So how can we build resilient chains? It is important to strengthen and build flexibility into the links in the supply chain. This means crafting formal and informal agreements between trading partners that can evolve over time and adapt to unforeseen changes. It requires a broad based approach to managing risk, as illustrated in table 1.
1- Elements of Resilient Chains
that adapt to market changes and evolving needs
relationships, vetting, proactive supplier performance monitoring and
of supplier problems, early awareness of supplier problems and rapid corrective
exception alerting (supply delivery, contract mfg, logistics, etc.)
awareness and rapid correction of issues at all stages of the chain
single point of failure
Risk Management and Predictive Business Intelligence
assessment, prioritization, contingency planning
of limited risk management resources. Rapid response when things go wrong.
and monitoring early warning indicators and systems for disruptions of
Crisis avoidance or reduction.
intelligence, forward-looking, predictive analytics
pre-emptive strategies. Proactive execution.
and Design Practices
preparedness for upside and downside demand risks
using common parts, SKU de-proliferation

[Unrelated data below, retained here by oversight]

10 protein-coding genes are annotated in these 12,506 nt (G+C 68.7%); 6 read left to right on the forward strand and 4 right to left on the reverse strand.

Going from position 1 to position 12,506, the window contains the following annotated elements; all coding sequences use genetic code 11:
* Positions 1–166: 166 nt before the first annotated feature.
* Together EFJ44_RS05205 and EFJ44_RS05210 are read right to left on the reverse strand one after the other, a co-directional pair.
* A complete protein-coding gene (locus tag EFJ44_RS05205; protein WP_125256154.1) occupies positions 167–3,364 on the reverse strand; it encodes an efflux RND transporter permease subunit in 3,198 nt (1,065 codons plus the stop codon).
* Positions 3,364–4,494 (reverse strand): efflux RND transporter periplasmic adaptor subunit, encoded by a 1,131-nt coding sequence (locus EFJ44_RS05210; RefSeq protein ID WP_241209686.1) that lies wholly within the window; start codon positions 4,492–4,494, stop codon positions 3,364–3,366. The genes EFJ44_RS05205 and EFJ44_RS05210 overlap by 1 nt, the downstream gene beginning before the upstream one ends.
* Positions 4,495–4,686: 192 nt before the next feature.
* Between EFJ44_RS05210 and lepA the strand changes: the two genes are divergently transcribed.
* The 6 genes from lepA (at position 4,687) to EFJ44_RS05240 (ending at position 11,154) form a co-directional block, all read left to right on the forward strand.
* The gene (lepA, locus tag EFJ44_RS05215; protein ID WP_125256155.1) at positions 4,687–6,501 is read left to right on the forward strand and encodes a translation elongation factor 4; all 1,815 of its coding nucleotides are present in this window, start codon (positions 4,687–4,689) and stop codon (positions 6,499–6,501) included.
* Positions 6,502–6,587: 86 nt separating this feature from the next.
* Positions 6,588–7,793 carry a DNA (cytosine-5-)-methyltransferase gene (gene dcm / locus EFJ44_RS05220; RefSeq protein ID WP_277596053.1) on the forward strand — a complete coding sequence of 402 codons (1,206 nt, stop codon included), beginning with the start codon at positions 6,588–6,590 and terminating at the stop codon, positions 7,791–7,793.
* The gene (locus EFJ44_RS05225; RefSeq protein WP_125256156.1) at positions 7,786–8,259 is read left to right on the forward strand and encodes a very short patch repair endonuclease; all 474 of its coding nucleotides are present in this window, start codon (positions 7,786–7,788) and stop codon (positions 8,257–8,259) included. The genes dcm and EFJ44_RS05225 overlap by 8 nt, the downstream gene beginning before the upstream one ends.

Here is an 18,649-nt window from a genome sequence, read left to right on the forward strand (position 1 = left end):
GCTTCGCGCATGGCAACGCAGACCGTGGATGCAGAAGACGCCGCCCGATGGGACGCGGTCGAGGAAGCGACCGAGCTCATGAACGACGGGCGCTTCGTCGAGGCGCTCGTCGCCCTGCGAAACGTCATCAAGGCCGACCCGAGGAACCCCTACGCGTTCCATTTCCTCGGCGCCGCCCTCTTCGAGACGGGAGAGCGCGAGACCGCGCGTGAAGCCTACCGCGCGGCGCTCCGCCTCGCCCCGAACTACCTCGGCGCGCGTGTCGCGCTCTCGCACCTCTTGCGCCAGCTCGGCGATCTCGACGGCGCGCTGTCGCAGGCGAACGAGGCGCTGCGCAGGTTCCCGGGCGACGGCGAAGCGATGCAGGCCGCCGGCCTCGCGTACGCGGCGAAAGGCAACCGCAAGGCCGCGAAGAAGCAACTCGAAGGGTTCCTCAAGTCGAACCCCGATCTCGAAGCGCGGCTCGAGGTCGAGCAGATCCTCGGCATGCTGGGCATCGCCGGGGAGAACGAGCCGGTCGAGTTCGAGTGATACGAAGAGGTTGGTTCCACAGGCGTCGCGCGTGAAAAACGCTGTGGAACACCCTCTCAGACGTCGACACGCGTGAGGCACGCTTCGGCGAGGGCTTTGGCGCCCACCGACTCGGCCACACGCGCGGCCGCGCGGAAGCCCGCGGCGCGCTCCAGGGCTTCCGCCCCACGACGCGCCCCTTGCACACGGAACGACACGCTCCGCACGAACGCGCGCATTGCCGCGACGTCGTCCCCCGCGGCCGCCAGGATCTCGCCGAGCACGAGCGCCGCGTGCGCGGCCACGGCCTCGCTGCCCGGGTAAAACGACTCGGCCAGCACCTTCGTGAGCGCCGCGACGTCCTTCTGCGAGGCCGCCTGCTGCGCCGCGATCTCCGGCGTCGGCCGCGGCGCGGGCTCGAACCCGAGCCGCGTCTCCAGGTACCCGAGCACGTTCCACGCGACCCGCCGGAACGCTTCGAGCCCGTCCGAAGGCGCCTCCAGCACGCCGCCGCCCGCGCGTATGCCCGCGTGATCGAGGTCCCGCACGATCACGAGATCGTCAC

to meet variety of demand scenarios with given amount of inventory
reduction, postponed differentiation
plants that can build a variety of mix and volume. Plants that can evolve.
Common design platforms.
demand-supply matching risk. Flexibility to quickly adapt to immediate
demand changes and longer-term product changes in markets
to ramp volumes. No single point of failure
The Next Frontier
chains have evolved and continually improved over time. These improvements have
tended to come in waves that build on previous advances. It takes a blend of
strategies from relationship management, technology, smarter manufacturing,
and logistics strategies. As you think about building a resilient approach,
ultimately it will allow you to succeed at lean yet responsive approaches to
the market place. Building resilient chains is the next frontier.
Evolving to Resilient Supply Chains
world is a chaotic, ever-changing place with an ever-accelerating pace. Product
lifecycles continue to shrink. Disruptions are the norm, with fewer buffers—in
time, capacity or inventory. So, while building resiliency in the supply chains
processes, they will thrive and out-perform their competitors. Understanding
the risks and managing to avert them can prevent unplanned cost and improves
total performance. As the inventible disruptions occur every day in supply chains
(as in life), those that are the most resilient will win by a long shot.
This article is from